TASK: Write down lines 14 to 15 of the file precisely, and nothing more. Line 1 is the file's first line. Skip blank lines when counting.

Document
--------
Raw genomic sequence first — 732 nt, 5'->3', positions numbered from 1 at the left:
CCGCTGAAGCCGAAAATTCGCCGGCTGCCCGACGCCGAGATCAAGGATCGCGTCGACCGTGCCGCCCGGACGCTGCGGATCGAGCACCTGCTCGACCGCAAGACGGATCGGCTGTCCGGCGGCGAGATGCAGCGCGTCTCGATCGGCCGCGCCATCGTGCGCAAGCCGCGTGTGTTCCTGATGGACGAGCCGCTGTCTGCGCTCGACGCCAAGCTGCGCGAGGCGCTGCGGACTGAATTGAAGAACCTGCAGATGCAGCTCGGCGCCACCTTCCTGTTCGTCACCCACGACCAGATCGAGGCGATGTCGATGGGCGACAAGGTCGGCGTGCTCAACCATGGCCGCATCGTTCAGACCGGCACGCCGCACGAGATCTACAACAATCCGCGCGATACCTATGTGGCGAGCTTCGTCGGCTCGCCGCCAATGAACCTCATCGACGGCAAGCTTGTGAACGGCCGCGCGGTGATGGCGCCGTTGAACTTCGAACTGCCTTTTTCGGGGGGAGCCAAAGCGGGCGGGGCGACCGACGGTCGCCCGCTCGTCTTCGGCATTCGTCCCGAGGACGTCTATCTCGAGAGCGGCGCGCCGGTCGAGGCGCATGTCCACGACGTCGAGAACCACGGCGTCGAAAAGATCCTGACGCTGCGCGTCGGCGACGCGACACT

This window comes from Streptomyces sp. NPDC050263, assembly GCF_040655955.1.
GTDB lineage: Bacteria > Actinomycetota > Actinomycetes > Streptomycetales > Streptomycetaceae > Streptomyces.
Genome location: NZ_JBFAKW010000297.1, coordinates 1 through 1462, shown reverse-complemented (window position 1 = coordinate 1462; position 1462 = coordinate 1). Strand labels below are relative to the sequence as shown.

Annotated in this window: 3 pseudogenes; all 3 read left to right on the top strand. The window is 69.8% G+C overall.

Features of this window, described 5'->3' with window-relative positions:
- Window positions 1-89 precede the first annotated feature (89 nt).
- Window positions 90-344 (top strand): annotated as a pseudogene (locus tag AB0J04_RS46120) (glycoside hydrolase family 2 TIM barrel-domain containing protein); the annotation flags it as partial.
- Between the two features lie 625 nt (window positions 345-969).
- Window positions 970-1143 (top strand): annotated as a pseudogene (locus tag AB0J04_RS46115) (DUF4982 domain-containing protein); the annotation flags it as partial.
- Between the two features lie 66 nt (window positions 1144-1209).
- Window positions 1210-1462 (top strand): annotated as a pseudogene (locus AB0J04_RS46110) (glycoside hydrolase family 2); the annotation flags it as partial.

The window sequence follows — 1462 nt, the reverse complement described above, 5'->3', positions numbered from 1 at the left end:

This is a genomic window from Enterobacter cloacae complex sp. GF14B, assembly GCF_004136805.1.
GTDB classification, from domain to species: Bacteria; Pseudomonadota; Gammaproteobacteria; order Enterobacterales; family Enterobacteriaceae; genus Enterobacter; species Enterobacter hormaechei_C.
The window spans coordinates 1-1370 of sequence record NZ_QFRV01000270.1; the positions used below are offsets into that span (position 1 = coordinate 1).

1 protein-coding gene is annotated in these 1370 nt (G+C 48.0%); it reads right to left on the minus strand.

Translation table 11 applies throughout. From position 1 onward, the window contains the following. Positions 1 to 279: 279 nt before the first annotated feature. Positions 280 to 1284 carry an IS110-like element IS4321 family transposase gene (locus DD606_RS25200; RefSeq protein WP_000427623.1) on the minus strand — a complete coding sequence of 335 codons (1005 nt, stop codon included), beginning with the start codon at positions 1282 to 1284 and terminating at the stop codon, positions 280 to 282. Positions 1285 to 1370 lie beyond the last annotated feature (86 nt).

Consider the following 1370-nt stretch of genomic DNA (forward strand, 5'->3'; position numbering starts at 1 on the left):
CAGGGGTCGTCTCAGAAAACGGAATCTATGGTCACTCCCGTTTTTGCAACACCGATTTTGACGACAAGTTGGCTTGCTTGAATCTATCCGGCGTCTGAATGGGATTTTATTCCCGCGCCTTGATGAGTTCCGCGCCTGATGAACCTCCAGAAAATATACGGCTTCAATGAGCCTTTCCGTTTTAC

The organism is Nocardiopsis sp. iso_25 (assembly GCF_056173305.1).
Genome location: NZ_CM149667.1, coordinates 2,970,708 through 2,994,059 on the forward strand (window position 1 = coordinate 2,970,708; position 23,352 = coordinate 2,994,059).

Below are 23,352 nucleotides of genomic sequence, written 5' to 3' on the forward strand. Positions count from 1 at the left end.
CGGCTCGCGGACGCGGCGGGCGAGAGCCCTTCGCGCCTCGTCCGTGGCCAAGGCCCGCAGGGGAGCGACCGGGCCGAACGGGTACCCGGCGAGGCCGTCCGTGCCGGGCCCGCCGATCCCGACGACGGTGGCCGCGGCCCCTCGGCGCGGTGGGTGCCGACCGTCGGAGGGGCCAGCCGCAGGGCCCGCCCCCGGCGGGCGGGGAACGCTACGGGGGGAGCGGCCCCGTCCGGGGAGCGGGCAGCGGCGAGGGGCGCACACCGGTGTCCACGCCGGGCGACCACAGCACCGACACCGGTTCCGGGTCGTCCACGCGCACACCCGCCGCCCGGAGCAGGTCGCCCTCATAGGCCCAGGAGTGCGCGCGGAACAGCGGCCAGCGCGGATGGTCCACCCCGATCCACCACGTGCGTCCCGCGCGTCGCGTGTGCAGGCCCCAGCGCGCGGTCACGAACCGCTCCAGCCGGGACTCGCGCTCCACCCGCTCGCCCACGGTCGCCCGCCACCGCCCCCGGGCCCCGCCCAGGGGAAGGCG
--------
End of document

The window sequence follows — 1462 nt, the reverse complement described above, 5'->3', positions numbered from 1 at the left end:

This is a genomic window from Enterobacter cloacae complex sp. GF14B, assembly GCF_004136805.1.